Cold weather camping - not
for the faint-hearted! The key to cold weather camping is staying dry,
warm and hydrated. If you need to make a fire to keep warm, then you are
not dressed correctly. If you are beginning to feel thirsty, then you
are not drinking enough water. Follow these tips to have a safe and fun
cold weather camping trip.
is one of the keys to staying warm and dry. You need to layer your clothes,
and be sure they are not too tight. Loose clothing is more insulating
and can keep you warmer. Begin with long, thermal polypropylene underwear.
If you do not have this, wool is your next best choice. Never wear cotton
clothing when camping in the cold. It is not a good insulator, and if
wet, will chill you quickly. Wool, gore-tex and polypropylene clothing
will wick the moisture away from your body. Begin to layer your clothing,
preferably with the types above. Do not use jeans, which are cotton
and will become easily wet and cold. Old wool military uniforms can
be found at thrift stores, and are good for this type of camping. Again,
layer with loose fitting clothing. In an emergency, paper can be placed
under clothing as an insulator.
Your choice of
Be sure it is meant for extreme cold, and is large enough to wear around
your layers without being tight. A coat that has a hood will help to
keep your body warm, and will keep rain and snow off of your neck.
Always wear a hat. In extreme
cold, you may choose a ski mask for extra warmth. 90% of your body heat
can be lost through your head. Keep a warm hat on at all times.
Always wear a scarf to keep
the cold air off of your neck. Any skin that is unprotected will make
your body lose heat. Keep every part of your body covered.
Although you will probably need gloves off and
on to tend camp, keeping mittens on is best when possible.
This will allow your fingers to touch each other and gain heat from
For your feet, start with thinner wicking socks,
and finish with wool socks over them. Any boots or shoes you wear should
be waterproof. Do not wear tennis shoes, and do not wear tight leather
boots either. Your feet need to be able to move - especially your toes.
Big rubber over boots are good to place over shoes, with the socks underneath.
Tuck your pants into your boots, and use duck tape to keep them in and
snow out. If you are camping in snow, be sure to whisk off your boots
before entering your tent.
Never kneel down or touch the ground - rather, use a camp stool. You
do not want any moisture from the ground to wet your clothes.
If you are camping in moist cold, change your clothing several times
Immediately before you go to sleep, change your clothing. Never wear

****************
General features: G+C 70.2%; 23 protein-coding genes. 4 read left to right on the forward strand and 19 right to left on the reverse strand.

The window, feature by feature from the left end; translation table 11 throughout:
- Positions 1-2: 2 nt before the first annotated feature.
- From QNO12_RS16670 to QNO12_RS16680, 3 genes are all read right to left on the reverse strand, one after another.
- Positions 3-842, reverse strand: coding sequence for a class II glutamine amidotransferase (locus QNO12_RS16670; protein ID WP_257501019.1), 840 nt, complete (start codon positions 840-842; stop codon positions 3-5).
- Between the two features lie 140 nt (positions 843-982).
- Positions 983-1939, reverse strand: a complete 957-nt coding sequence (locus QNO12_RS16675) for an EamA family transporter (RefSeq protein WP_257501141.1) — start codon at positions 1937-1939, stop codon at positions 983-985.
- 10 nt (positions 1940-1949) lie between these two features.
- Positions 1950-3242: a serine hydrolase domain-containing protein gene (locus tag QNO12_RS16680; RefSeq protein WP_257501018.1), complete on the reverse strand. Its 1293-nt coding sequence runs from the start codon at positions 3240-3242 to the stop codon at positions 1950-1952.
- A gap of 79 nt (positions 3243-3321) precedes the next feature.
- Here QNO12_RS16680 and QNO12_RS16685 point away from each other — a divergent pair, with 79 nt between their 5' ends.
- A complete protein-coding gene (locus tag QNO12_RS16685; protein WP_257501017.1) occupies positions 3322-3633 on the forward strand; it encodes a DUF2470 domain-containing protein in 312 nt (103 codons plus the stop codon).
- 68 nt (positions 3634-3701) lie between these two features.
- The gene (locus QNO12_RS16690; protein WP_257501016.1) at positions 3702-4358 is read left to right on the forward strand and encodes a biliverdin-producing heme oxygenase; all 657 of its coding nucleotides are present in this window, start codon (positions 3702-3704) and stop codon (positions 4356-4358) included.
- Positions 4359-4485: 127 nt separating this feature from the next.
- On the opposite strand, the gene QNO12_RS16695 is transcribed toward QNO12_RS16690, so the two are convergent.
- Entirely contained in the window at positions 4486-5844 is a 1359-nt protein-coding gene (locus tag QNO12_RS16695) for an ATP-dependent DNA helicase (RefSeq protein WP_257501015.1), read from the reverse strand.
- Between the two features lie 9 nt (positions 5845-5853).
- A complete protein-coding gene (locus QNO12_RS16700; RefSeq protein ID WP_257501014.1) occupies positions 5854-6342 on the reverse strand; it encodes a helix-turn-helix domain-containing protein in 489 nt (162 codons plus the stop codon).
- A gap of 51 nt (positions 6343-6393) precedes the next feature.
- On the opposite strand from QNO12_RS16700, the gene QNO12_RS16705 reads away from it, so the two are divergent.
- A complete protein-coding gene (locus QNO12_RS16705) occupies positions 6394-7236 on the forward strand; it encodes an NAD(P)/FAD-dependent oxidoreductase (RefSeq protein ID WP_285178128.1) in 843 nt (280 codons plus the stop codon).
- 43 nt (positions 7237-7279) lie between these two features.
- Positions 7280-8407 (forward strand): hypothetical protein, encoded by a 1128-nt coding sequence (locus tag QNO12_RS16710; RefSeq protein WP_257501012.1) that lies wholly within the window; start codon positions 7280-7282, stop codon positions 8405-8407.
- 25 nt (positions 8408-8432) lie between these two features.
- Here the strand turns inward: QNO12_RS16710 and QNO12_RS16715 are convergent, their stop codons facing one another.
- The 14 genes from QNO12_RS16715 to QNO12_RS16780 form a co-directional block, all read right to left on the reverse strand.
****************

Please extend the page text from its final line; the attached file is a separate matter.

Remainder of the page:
clothes to bed that you have walked around in at camp. They have moisture
in them and will chill you in your sleeping bag. Always go to sleep
with dry, fresh and loose clothing.
Google Square Ad
Place your tent on higher ground, away from the colder air. Place
a moisture-proof tarp or footprint under the tent. Do not let the tarp
go past the tent, because if it rains, this will serve as a funnel for
water to go under your tent. Place your tent where the sun will shine
on it in the morning.
If you are camping in the snow, always keep sunglasses to avoid becoming
Drink drink drink water! Plan on at least 2 gallons per day, if not
more. If you even begin to think about being thirsty, then you are on
your way to becoming dehydrated, which can lead quickly to hypothermia!
Never eat snow, which can cool down your body temperature.
Eat complex carbs such as starches. Avoid caffeine and high sugar
snacks such as chocolate.
Rely on a camp stove rather than a fire for cooking in cold weather.
Campfires can be built on metal trash can lids to avoid having the
fire sink into the snow or wet ground. Again, if you are relying on
your fire for heat, you are not dressed properly. Bring dry wood and
tinder from home if possible.
Your sleeping bag should be synthetic and rated for cold weather camping.
A mummy bag intended for 0 degree weather is good. You can find mummy
sleeping bags that are malleable and easy to carry in a stuff sack.
When you are back home, store your sleeping bag outside of the stuff
sack so you won't compress the stuffing.
Never sleep on a cot in cold weather camping. This allows the cold
air to touch every side of you. Purchase an insulated mat that will
keep you off of the ground and keep you warm. If your sleeping bag does
not have head protection, wear your hat at night. Never breath inside
of the bag, which will create moisture and chill you during the night.
You may line your bag with a wool blanket for further protection from
the cold. Never use a space blanket when sleeping in cold weather -
it is a cold conductor and will lower your body temperature.
Before you go to bed, place a hand warmer in the bottom of your sleeping
bag. You can also place a container of warm water or drink inside your
bag. You may also wish to place an empty bottle with a very tight seal
in the bag with you, just in case nature calls during the night.
You may build a wall of sticks, leaves or snow next to your tent to
form a wind break.
Air out your tent each day to remove the moisture it accumulated during
If your flashlight batteries appear to be dead, warm them by the fire.
Do NOT place them near enough to the fire to ignite them.